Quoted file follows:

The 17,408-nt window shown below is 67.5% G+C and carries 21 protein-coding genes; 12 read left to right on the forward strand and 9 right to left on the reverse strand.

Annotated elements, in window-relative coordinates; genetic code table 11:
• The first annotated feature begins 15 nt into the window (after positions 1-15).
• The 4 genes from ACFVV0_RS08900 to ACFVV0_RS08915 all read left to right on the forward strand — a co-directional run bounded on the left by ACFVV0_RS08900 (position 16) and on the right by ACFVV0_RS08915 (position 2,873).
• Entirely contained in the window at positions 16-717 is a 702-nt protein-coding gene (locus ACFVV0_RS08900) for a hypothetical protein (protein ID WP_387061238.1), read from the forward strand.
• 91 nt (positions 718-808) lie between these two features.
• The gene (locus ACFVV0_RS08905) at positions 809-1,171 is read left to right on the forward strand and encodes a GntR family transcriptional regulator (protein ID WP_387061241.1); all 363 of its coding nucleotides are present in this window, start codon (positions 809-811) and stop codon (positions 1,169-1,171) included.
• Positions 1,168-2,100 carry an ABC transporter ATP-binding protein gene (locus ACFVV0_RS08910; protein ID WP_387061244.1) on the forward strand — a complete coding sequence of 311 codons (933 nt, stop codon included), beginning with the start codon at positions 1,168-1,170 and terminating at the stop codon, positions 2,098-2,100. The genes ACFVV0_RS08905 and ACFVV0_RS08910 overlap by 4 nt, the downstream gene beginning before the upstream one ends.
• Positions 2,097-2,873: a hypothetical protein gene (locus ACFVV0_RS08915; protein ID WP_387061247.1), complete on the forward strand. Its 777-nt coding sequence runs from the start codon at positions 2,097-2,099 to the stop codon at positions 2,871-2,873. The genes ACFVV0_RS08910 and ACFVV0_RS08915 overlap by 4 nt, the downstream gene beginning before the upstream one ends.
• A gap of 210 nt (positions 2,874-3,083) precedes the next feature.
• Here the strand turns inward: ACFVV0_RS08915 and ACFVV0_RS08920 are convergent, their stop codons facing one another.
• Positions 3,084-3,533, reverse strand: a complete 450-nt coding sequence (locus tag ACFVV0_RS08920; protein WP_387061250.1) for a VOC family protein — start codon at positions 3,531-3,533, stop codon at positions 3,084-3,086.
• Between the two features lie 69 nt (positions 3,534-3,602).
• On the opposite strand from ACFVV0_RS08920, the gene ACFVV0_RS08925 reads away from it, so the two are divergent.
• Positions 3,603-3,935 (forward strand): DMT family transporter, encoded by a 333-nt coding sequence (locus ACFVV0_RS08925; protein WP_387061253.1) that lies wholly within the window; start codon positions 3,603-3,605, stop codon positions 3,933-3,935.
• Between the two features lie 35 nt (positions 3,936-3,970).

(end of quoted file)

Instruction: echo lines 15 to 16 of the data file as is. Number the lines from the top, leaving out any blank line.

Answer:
• Positions 3,603-3,935 (forward strand): DMT family transporter, encoded by a 333-nt coding sequence (locus ACFVV0_RS08925; protein WP_387061253.1) that lies wholly within the window; start codon positions 3,603-3,605, stop codon positions 3,933-3,935.
• Between the two features lie 35 nt (positions 3,936-3,970).